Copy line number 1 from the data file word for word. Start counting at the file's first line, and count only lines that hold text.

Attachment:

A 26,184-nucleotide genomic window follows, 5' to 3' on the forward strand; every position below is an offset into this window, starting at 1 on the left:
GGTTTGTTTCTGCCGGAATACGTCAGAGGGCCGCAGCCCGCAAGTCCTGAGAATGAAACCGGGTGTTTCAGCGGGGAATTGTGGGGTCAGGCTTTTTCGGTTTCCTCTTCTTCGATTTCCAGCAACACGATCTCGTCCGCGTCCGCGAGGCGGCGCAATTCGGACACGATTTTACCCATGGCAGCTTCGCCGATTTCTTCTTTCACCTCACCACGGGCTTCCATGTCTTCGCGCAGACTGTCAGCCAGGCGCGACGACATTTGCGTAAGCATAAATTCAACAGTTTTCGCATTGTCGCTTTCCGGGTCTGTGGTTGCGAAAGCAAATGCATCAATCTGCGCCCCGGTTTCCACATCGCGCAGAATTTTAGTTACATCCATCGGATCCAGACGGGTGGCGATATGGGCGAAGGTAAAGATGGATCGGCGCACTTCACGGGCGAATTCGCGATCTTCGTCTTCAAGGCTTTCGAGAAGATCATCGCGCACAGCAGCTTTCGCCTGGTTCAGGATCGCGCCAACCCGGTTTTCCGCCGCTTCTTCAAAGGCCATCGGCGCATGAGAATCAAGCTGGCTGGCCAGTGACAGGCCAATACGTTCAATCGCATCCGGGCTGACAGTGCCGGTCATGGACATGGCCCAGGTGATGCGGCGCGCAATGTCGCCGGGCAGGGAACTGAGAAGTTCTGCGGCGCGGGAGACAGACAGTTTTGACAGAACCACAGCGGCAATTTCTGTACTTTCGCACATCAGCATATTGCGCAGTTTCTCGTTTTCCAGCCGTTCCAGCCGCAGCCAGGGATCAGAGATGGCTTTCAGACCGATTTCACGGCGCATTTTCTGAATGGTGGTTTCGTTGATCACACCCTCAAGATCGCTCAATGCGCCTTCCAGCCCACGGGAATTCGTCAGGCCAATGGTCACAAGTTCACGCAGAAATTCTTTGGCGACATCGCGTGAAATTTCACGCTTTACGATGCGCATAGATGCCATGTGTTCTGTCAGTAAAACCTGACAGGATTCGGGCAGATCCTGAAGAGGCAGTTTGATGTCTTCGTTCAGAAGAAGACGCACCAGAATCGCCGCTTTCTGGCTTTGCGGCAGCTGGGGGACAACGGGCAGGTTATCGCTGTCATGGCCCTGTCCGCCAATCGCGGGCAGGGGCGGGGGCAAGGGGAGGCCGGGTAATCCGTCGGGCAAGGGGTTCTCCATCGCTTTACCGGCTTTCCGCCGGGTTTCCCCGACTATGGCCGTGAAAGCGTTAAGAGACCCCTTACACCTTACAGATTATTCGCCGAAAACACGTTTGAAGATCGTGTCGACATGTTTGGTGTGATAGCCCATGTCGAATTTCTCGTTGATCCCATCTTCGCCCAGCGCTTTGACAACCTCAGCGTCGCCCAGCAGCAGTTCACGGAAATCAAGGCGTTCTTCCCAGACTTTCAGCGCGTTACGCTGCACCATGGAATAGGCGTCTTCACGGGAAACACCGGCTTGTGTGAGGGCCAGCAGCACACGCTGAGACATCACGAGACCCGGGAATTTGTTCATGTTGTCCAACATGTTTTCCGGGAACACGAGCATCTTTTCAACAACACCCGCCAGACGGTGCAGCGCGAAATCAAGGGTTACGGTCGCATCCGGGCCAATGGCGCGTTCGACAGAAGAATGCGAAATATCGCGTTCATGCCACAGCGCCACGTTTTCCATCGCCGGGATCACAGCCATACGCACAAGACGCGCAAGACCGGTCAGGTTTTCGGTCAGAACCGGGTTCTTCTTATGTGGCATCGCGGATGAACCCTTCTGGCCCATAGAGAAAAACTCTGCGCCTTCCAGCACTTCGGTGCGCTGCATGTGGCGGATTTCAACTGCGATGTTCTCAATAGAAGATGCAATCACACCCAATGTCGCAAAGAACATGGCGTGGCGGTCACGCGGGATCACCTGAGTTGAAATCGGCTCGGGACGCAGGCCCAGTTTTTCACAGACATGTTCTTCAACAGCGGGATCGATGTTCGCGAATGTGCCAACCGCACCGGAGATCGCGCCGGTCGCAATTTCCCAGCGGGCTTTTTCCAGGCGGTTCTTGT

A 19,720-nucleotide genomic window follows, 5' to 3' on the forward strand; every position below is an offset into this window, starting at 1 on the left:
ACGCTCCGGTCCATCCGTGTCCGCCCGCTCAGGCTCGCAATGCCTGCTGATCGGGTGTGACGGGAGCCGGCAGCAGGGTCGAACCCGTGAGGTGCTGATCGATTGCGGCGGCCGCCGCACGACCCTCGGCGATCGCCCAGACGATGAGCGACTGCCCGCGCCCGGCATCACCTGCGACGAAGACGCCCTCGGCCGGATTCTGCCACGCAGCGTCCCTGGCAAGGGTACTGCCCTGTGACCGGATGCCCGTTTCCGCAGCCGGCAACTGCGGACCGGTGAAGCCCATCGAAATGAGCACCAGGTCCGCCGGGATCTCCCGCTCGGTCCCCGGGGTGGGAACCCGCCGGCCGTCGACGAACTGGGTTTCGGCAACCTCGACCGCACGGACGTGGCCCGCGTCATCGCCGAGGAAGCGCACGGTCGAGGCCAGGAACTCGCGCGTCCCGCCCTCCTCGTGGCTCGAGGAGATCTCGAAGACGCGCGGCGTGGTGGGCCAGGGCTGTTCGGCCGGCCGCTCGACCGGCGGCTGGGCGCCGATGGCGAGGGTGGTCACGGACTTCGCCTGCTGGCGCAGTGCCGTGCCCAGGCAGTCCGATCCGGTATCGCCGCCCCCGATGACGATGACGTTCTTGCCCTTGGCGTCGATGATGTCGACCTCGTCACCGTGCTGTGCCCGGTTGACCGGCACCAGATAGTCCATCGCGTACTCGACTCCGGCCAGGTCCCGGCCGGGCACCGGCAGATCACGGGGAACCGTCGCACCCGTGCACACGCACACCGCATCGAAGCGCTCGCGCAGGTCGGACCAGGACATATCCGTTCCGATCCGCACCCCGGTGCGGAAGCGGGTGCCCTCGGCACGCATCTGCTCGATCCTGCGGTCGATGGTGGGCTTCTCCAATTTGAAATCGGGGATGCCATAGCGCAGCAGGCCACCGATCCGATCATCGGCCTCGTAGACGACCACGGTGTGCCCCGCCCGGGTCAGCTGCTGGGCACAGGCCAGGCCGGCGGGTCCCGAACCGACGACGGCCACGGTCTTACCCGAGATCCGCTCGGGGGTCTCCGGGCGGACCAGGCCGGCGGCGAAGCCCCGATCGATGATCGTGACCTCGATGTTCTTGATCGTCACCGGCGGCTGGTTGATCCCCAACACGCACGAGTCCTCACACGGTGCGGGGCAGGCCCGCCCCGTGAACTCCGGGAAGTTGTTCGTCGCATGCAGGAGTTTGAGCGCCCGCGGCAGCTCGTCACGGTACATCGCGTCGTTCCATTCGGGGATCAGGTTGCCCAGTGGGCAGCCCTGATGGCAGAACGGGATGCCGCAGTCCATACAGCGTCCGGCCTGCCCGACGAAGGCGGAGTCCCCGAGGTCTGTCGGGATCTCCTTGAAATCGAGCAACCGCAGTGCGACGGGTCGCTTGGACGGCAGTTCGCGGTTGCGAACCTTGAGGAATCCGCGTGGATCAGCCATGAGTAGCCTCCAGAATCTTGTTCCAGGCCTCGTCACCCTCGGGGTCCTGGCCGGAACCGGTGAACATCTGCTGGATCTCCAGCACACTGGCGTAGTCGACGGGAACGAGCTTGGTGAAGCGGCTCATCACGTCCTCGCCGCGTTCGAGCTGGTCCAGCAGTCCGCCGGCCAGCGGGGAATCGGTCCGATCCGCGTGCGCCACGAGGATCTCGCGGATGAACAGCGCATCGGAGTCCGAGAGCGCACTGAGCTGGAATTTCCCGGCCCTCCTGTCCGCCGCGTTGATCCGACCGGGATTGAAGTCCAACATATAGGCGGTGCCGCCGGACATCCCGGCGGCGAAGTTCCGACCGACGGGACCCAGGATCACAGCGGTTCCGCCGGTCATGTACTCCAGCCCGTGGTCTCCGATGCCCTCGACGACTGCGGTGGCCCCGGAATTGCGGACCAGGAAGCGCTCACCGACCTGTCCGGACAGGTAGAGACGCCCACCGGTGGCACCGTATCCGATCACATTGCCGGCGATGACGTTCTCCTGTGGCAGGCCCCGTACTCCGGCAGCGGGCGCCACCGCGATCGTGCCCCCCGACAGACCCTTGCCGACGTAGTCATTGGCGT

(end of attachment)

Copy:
A 26,184-nucleotide genomic window follows, 5' to 3' on the forward strand; every position below is an offset into this window, starting at 1 on the left: